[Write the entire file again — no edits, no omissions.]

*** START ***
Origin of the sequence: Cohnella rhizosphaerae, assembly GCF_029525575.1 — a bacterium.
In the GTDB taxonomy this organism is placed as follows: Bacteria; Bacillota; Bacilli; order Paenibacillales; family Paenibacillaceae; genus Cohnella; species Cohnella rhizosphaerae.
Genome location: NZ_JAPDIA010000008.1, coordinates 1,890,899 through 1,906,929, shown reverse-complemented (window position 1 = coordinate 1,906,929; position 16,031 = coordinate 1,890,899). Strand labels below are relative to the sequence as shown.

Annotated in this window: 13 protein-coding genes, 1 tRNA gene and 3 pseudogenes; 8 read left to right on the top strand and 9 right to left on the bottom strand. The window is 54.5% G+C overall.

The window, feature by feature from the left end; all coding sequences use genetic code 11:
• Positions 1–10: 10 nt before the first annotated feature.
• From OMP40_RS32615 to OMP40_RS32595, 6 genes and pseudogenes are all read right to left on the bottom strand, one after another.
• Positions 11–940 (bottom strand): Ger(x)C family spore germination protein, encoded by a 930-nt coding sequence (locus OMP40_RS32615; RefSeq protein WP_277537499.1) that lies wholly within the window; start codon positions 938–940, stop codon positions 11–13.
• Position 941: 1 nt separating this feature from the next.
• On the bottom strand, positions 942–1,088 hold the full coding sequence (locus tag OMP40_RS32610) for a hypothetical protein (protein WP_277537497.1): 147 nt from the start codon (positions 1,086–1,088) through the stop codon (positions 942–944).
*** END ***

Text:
Origin of the sequence: Cohnella rhizosphaerae, assembly GCF_029525575.1 — a bacterium.
In the GTDB taxonomy this organism is placed as follows: Bacteria; Bacillota; Bacilli; order Paenibacillales; family Paenibacillaceae; genus Cohnella; species Cohnella rhizosphaerae.
Genome location: NZ_JAPDIA010000008.1, coordinates 1,890,899 through 1,906,929, shown reverse-complemented (window position 1 = coordinate 1,906,929; position 16,031 = coordinate 1,890,899). Strand labels below are relative to the sequence as shown.

Annotated in this window: 13 protein-coding genes, 1 tRNA gene and 3 pseudogenes; 8 read left to right on the top strand and 9 right to left on the bottom strand. The window is 54.5% G+C overall.

The window, feature by feature from the left end; all coding sequences use genetic code 11:
• Positions 1–10: 10 nt before the first annotated feature.
• From OMP40_RS32615 to OMP40_RS32595, 6 genes and pseudogenes are all read right to left on the bottom strand, one after another.
• Positions 11–940 (bottom strand): Ger(x)C family spore germination protein, encoded by a 930-nt coding sequence (locus OMP40_RS32615; RefSeq protein WP_277537499.1) that lies wholly within the window; start codon positions 938–940, stop codon positions 11–13.
• Position 941: 1 nt separating this feature from the next.
• On the bottom strand, positions 942–1,088 hold the full coding sequence (locus tag OMP40_RS32610) for a hypothetical protein (protein WP_277537497.1): 147 nt from the start codon (positions 1,086–1,088) through the stop codon (positions 942–944).